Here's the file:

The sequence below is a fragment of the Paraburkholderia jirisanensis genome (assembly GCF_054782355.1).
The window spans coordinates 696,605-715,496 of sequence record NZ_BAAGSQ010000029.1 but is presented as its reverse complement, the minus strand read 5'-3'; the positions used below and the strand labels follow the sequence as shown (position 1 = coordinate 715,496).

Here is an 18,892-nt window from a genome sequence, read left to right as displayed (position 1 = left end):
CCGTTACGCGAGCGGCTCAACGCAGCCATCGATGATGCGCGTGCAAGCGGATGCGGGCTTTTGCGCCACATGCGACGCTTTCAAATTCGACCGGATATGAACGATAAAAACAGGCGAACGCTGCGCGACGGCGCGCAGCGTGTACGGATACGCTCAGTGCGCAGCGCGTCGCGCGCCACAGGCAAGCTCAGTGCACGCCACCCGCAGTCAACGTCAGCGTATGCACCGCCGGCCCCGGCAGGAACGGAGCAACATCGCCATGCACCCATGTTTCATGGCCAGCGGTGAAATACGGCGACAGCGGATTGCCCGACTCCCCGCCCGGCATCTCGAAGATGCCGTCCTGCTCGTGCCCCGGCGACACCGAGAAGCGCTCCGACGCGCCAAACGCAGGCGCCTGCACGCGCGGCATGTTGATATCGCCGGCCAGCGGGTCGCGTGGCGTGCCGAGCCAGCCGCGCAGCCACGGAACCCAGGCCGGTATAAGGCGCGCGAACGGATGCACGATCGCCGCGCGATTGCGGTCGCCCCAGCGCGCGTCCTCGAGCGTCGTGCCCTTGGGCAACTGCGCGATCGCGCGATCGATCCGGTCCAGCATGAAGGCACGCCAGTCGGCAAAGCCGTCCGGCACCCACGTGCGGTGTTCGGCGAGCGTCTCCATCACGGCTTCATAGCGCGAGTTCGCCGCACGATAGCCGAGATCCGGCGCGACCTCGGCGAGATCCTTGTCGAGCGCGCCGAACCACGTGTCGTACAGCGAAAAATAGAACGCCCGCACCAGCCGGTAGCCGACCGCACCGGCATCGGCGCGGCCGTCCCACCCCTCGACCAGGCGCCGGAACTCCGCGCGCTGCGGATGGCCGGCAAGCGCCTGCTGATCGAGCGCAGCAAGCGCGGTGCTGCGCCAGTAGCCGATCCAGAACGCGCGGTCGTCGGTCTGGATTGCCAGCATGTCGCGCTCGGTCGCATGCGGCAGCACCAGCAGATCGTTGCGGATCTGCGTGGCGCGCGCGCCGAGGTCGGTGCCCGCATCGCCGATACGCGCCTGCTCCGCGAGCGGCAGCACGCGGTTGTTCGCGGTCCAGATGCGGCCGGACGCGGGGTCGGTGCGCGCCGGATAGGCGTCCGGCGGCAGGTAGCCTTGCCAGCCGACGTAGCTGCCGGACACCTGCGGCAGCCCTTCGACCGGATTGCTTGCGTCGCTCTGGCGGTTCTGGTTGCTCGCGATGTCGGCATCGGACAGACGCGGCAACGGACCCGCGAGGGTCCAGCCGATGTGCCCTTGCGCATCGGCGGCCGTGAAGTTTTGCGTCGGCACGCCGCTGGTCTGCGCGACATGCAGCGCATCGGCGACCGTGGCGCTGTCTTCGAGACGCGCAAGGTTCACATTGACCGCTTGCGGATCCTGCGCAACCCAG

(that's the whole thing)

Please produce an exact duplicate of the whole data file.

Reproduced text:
The sequence below is a fragment of the Paraburkholderia jirisanensis genome (assembly GCF_054782355.1).
The window spans coordinates 696,605-715,496 of sequence record NZ_BAAGSQ010000029.1 but is presented as its reverse complement, the minus strand read 5'-3'; the positions used below and the strand labels follow the sequence as shown (position 1 = coordinate 715,496).

Here is an 18,892-nt window from a genome sequence, read left to right as displayed (position 1 = left end):
CCGTTACGCGAGCGGCTCAACGCAGCCATCGATGATGCGCGTGCAAGCGGATGCGGGCTTTTGCGCCACATGCGACGCTTTCAAATTCGACCGGATATGAACGATAAAAACAGGCGAACGCTGCGCGACGGCGCGCAGCGTGTACGGATACGCTCAGTGCGCAGCGCGTCGCGCGCCACAGGCAAGCTCAGTGCACGCCACCCGCAGTCAACGTCAGCGTATGCACCGCCGGCCCCGGCAGGAACGGAGCAACATCGCCATGCACCCATGTTTCATGGCCAGCGGTGAAATACGGCGACAGCGGATTGCCCGACTCCCCGCCCGGCATCTCGAAGATGCCGTCCTGCTCGTGCCCCGGCGACACCGAGAAGCGCTCCGACGCGCCAAACGCAGGCGCCTGCACGCGCGGCATGTTGATATCGCCGGCCAGCGGGTCGCGTGGCGTGCCGAGCCAGCCGCGCAGCCACGGAACCCAGGCCGGTATAAGGCGCGCGAACGGATGCACGATCGCCGCGCGATTGCGGTCGCCCCAGCGCGCGTCCTCGAGCGTCGTGCCCTTGGGCAACTGCGCGATCGCGCGATCGATCCGGTCCAGCATGAAGGCACGCCAGTCGGCAAAGCCGTCCGGCACCCACGTGCGGTGTTCGGCGAGCGTCTCCATCACGGCTTCATAGCGCGAGTTCGCCGCACGATAGCCGAGATCCGGCGCGACCTCGGCGAGATCCTTGTCGAGCGCGCCGAACCACGTGTCGTACAGCGAAAAATAGAACGCCCGCACCAGCCGGTAGCCGACCGCACCGGCATCGGCGCGGCCGTCCCACCCCTCGACCAGGCGCCGGAACTCCGCGCGCTGCGGATGGCCGGCAAGCGCCTGCTGATCGAGCGCAGCAAGCGCGGTGCTGCGCCAGTAGCCGATCCAGAACGCGCGGTCGTCGGTCTGGATTGCCAGCATGTCGCGCTCGGTCGCATGCGGCAGCACCAGCAGATCGTTGCGGATCTGCGTGGCGCGCGCGCCGAGGTCGGTGCCCGCATCGCCGATACGCGCCTGCTCCGCGAGCGGCAGCACGCGGTTGTTCGCGGTCCAGATGCGGCCGGACGCGGGGTCGGTGCGCGCCGGATAGGCGTCCGGCGGCAGGTAGCCTTGCCAGCCGACGTAGCTGCCGGACACCTGCGGCAGCCCTTCGACCGGATTGCTTGCGTCGCTCTGGCGGTTCTGGTTGCTCGCGATGTCGGCATCGGACAGACGCGGCAACGGACCCGCGAGGGTCCAGCCGATGTGCCCTTGCGCATCGGCGGCCGTGAAGTTTTGCGTCGGCACGCCGCTGGTCTGCGCGACATGCAGCGCATCGGCGACCGTGGCGCTGTCTTCGAGACGCGCAAGGTTCACATTGACCGCTTGCGGATCCTGCGCAACCCAG